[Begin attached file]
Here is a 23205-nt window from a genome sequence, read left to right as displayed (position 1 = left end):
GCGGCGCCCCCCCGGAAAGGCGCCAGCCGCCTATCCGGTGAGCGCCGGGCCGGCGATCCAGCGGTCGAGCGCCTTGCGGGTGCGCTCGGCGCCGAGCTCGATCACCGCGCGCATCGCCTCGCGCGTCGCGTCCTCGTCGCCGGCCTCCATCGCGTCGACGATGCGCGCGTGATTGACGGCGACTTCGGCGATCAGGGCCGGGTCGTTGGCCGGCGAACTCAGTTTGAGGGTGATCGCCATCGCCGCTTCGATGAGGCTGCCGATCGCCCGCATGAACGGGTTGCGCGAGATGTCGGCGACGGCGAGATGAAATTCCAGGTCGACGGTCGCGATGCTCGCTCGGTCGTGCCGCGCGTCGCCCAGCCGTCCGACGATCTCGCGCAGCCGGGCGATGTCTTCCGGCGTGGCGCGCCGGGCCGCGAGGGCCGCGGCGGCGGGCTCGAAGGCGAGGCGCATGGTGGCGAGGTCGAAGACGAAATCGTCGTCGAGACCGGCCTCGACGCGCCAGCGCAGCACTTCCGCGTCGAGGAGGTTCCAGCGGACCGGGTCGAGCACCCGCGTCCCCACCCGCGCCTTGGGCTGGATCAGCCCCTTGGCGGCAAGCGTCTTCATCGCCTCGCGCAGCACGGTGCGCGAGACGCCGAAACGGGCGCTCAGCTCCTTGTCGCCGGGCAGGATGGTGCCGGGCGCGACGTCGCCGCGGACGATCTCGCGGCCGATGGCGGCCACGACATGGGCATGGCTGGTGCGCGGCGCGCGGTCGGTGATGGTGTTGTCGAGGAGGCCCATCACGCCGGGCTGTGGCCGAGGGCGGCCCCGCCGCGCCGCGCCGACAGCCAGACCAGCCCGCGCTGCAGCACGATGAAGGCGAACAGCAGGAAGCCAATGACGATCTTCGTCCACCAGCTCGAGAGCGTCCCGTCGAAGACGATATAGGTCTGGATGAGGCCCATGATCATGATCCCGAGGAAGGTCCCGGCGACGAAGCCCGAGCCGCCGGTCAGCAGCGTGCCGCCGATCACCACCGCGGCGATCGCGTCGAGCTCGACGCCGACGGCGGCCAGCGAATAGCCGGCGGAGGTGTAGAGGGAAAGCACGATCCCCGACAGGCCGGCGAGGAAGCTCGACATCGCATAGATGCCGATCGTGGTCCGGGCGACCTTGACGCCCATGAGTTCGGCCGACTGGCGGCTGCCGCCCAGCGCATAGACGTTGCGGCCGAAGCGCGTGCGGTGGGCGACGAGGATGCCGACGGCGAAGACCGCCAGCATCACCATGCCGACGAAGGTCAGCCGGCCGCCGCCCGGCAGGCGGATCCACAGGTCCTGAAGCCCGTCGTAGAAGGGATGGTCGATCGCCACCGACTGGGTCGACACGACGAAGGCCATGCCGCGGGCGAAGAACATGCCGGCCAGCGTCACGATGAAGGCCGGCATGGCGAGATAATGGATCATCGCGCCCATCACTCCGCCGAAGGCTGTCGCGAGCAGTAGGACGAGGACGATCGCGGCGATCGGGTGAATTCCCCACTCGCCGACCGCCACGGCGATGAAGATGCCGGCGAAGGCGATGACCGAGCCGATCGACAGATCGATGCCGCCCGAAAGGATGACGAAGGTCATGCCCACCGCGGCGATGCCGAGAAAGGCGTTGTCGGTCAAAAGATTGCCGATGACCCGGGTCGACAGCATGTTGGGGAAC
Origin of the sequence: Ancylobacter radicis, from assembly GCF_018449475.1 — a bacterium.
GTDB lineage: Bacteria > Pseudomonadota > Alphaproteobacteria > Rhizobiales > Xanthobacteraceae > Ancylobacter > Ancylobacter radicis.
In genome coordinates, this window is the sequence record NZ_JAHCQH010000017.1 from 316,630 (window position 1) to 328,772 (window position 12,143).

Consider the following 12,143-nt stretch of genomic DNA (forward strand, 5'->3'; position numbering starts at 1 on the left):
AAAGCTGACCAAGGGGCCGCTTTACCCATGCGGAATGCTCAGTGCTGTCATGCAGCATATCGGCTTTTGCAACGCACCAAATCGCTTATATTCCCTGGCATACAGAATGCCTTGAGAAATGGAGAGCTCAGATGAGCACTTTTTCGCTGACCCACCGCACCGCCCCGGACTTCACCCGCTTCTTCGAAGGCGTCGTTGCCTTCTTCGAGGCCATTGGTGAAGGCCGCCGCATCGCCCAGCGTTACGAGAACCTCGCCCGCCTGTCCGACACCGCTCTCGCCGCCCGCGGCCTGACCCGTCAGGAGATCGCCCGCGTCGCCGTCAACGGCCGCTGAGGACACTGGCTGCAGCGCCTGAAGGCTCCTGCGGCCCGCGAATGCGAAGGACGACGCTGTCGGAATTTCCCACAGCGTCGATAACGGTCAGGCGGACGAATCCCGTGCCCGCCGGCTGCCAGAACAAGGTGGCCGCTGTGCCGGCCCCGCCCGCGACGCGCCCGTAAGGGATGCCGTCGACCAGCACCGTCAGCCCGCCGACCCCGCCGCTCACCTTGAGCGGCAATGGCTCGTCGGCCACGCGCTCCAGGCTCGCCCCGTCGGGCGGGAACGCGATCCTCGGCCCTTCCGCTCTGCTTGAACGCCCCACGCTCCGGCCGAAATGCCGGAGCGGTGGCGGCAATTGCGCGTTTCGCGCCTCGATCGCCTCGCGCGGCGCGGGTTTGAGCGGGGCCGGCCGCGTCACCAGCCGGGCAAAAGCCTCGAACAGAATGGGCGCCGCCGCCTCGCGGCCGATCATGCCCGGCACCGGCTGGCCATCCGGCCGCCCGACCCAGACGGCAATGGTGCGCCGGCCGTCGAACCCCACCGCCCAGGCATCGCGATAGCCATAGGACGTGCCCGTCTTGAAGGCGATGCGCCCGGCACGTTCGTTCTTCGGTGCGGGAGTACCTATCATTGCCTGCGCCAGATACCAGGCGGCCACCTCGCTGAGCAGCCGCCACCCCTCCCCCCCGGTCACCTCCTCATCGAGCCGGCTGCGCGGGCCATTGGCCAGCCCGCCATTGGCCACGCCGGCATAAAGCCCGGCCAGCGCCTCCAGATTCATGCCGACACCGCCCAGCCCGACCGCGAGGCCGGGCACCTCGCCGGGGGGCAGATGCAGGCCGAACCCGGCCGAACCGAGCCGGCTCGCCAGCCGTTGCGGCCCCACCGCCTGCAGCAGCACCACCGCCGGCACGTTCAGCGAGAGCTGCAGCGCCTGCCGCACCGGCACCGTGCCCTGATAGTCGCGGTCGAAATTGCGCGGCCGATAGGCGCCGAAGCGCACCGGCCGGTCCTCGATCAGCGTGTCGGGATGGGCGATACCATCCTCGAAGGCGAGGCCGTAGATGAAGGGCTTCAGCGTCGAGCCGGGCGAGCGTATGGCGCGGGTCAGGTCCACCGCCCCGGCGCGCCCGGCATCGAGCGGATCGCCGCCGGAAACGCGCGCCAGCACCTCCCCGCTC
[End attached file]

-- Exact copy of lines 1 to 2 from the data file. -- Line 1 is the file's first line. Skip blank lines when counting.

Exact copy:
Here is a 23205-nt window from a genome sequence, read left to right as displayed (position 1 = left end):
GCGGCGCCCCCCCGGAAAGGCGCCAGCCGCCTATCCGGTGAGCGCCGGGCCGGCGATCCAGCGGTCGAGCGCCTTGCGGGTGCGCTCGGCGCCGAGCTCGATCACCGCGCGCATCGCCTCGCGCGTCGCGTCCTCGTCGCCGGCCTCCATCGCGTCGACGATGCGCGCGTGATTGACGGCGACTTCGGCGATCAGGGCCGGGTCGTTGGCCGGCGAACTCAGTTTGAGGGTGATCGCCATCGCCGCTTCGATGAGGCTGCCGATCGCCCGCATGAACGGGTTGCGCGAGATGTCGGCGACGGCGAGATGAAATTCCAGGTCGACGGTCGCGATGCTCGCTCGGTCGTGCCGCGCGTCGCCCAGCCGTCCGACGATCTCGCGCAGCCGGGCGATGTCTTCCGGCGTGGCGCGCCGGGCCGCGAGGGCCGCGGCGGCGGGCTCGAAGGCGAGGCGCATGGTGGCGAGGTCGAAGACGAAATCGTCGTCGAGACCGGCCTCGACGCGCCAGCGCAGCACTTCCGCGTCGAGGAGGTTCCAGCGGACCGGGTCGAGCACCCGCGTCCCCACCCGCGCCTTGGGCTGGATCAGCCCCTTGGCGGCAAGCGTCTTCATCGCCTCGCGCAGCACGGTGCGCGAGACGCCGAAACGGGCGCTCAGCTCCTTGTCGCCGGGCAGGATGGTGCCGGGCGCGACGTCGCCGCGGACGATCTCGCGGCCGATGGCGGCCACGACATGGGCATGGCTGGTGCGCGGCGCGCGGTCGGTGATGGTGTTGTCGAGGAGGCCCATCACGCCGGGCTGTGGCCGAGGGCGGCCCCGCCGCGCCGCGCCGACAGCCAGACCAGCCCGCGCTGCAGCACGATGAAGGCGAACAGCAGGAAGCCAATGACGATCTTCGTCCACCAGCTCGAGAGCGTCCCGTCGAAGACGATATAGGTCTGGATGAGGCCCATGATCATGATCCCGAGGAAGGTCCCGGCGACGAAGCCCGAGCCGCCGGTCAGCAGCGTGCCGCCGATCACCACCGCGGCGATCGCGTCGAGCTCGACGCCGACGGCGGCCAGCGAATAGCCGGCGGAGGTGTAGAGGGAAAGCACGATCCCCGACAGGCCGGCGAGGAAGCTCGACATCGCATAGATGCCGATCGTGGTCCGGGCGACCTTGACGCCCATGAGTTCGGCCGACTGGCGGCTGCCGCCCAGCGCATAGACGTTGCGGCCGAAGCGCGTGCGGTGGGCGACGAGGATGCCGACGGCGAAGACCGCCAGCATCACCATGCCGACGAAGGTCAGCCGGCCGCCGCCCGGCAGGCGGATCCACAGGTCCTGAAGCCCGTCGTAGAAGGGATGGTCGATCGCCACCGACTGGGTCGACACGACGAAGGCCATGCCGCGGGCGAAGAACATGCCGGCCAGCGTCACGATGAAGGCCGGCATGGCGAGATAATGGATCATCGCGCCCATCACTCCGCCGAAGGCTGTCGCGAGCAGTAGGACGAGGACGATCGCGGCGATCGGGTGAATTCCCCACTCGCCGACCGCCACGGCGATGAAGATGCCGGCGAAGGCGATGACCGAGCCGATCGACAGATCGATGCCGCCCGAAAGGATGACGAAGGTCATGCCCACCGCGGCGATGCCGAGAAAGGCGTTGTCGGTCAAAAGATTGCCGATGACCCGGGTCGACAGCATGTTGGGGAAC